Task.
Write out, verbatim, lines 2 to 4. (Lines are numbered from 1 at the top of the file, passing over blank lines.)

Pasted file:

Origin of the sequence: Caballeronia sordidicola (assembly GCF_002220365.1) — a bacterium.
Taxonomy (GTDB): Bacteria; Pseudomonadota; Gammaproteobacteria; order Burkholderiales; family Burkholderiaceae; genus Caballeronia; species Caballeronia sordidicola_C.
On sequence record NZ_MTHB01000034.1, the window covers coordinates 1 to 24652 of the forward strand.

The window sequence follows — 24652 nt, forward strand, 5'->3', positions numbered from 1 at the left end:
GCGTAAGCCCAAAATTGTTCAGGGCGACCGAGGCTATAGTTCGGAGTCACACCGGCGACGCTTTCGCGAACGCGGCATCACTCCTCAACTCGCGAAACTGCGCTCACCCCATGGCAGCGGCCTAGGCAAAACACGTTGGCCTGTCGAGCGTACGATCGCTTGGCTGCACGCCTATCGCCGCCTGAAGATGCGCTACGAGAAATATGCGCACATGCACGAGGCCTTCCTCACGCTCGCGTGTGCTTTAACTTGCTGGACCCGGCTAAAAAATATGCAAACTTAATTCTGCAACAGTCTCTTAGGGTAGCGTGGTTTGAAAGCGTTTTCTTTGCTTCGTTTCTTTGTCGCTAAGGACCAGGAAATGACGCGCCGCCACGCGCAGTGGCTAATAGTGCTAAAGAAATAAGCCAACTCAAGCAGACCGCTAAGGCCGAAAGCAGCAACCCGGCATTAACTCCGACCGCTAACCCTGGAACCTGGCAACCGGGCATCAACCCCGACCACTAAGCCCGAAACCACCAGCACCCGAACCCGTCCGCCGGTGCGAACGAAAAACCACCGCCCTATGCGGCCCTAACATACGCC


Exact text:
Taxonomy (GTDB): Bacteria; Pseudomonadota; Gammaproteobacteria; order Burkholderiales; family Burkholderiaceae; genus Caballeronia; species Caballeronia sordidicola_C.
On sequence record NZ_MTHB01000034.1, the window covers coordinates 1 to 24652 of the forward strand.

The window sequence follows — 24652 nt, forward strand, 5'->3', positions numbered from 1 at the left end: